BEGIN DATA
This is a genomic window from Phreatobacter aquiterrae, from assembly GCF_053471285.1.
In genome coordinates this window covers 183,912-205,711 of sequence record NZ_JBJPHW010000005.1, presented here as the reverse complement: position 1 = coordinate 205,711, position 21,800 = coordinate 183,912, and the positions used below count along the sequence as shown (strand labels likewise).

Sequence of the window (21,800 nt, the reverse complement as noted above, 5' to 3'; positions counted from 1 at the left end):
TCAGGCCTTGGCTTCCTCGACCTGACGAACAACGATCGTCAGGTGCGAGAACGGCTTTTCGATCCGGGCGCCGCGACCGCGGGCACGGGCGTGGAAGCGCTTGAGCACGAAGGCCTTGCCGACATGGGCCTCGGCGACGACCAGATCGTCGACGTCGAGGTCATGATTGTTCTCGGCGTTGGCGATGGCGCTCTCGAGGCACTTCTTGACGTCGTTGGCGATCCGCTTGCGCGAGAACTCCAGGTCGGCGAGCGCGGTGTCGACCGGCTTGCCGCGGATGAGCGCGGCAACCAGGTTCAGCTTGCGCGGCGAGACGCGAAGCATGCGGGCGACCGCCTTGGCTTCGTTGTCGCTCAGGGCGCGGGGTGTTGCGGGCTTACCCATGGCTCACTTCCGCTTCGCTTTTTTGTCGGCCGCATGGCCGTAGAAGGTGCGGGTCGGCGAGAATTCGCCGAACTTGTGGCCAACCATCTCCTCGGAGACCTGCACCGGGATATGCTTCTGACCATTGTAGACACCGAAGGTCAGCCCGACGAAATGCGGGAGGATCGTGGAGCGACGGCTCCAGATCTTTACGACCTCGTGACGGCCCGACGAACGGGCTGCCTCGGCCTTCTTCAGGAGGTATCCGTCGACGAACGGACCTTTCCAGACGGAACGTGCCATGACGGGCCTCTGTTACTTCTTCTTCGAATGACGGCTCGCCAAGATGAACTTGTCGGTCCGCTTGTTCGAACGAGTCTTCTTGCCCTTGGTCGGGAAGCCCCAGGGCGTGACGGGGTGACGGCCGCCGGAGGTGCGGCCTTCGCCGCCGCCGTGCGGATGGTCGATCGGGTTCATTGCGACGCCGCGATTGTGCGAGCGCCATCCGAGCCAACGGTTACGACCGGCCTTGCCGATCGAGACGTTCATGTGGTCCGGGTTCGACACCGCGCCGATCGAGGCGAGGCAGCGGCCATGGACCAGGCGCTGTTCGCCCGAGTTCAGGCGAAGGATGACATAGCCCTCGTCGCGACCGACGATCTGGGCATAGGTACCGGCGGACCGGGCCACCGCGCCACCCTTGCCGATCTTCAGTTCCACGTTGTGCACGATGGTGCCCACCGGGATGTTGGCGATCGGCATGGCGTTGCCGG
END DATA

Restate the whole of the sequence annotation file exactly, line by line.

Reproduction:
This is a genomic window from Phreatobacter aquiterrae, from assembly GCF_053471285.1.
In genome coordinates this window covers 183,912-205,711 of sequence record NZ_JBJPHW010000005.1, presented here as the reverse complement: position 1 = coordinate 205,711, position 21,800 = coordinate 183,912, and the positions used below count along the sequence as shown (strand labels likewise).

Sequence of the window (21,800 nt, the reverse complement as noted above, 5' to 3'; positions counted from 1 at the left end):
TCAGGCCTTGGCTTCCTCGACCTGACGAACAACGATCGTCAGGTGCGAGAACGGCTTTTCGATCCGGGCGCCGCGACCGCGGGCACGGGCGTGGAAGCGCTTGAGCACGAAGGCCTTGCCGACATGGGCCTCGGCGACGACCAGATCGTCGACGTCGAGGTCATGATTGTTCTCGGCGTTGGCGATGGCGCTCTCGAGGCACTTCTTGACGTCGTTGGCGATCCGCTTGCGCGAGAACTCCAGGTCGGCGAGCGCGGTGTCGACCGGCTTGCCGCGGATGAGCGCGGCAACCAGGTTCAGCTTGCGCGGCGAGACGCGAAGCATGCGGGCGACCGCCTTGGCTTCGTTGTCGCTCAGGGCGCGGGGTGTTGCGGGCTTACCCATGGCTCACTTCCGCTTCGCTTTTTTGTCGGCCGCATGGCCGTAGAAGGTGCGGGTCGGCGAGAATTCGCCGAACTTGTGGCCAACCATCTCCTCGGAGACCTGCACCGGGATATGCTTCTGACCATTGTAGACACCGAAGGTCAGCCCGACGAAATGCGGGAGGATCGTGGAGCGACGGCTCCAGATCTTTACGACCTCGTGACGGCCCGACGAACGGGCTGCCTCGGCCTTCTTCAGGAGGTATCCGTCGACGAACGGACCTTTCCAGACGGAACGTGCCATGACGGGCCTCTGTTACTTCTTCTTCGAATGACGGCTCGCCAAGATGAACTTGTCGGTCCGCTTGTTCGAACGAGTCTTCTTGCCCTTGGTCGGGAAGCCCCAGGGCGTGACGGGGTGACGGCCGCCGGAGGTGCGGCCTTCGCCGCCGCCGTGCGGATGGTCGATCGGGTTCATTGCGACGCCGCGATTGTGCGAGCGCCATCCGAGCCAACGGTTACGACCGGCCTTGCCGATCGAGACGTTCATGTGGTCCGGGTTCGACACCGCGCCGATCGAGGCGAGGCAGCGGCCATGGACCAGGCGCTGTTCGCCCGAGTTCAGGCGAAGGATGACATAGCCCTCGTCGCGACCGACGATCTGGGCATAGGTACCGGCGGACCGGGCCACCGCGCCACCCTTGCCGATCTTCAGTTCCACGTTGTGCACGATGGTGCCCACCGGGATGTTGGCGATCGGCATGGCGTTGCCGG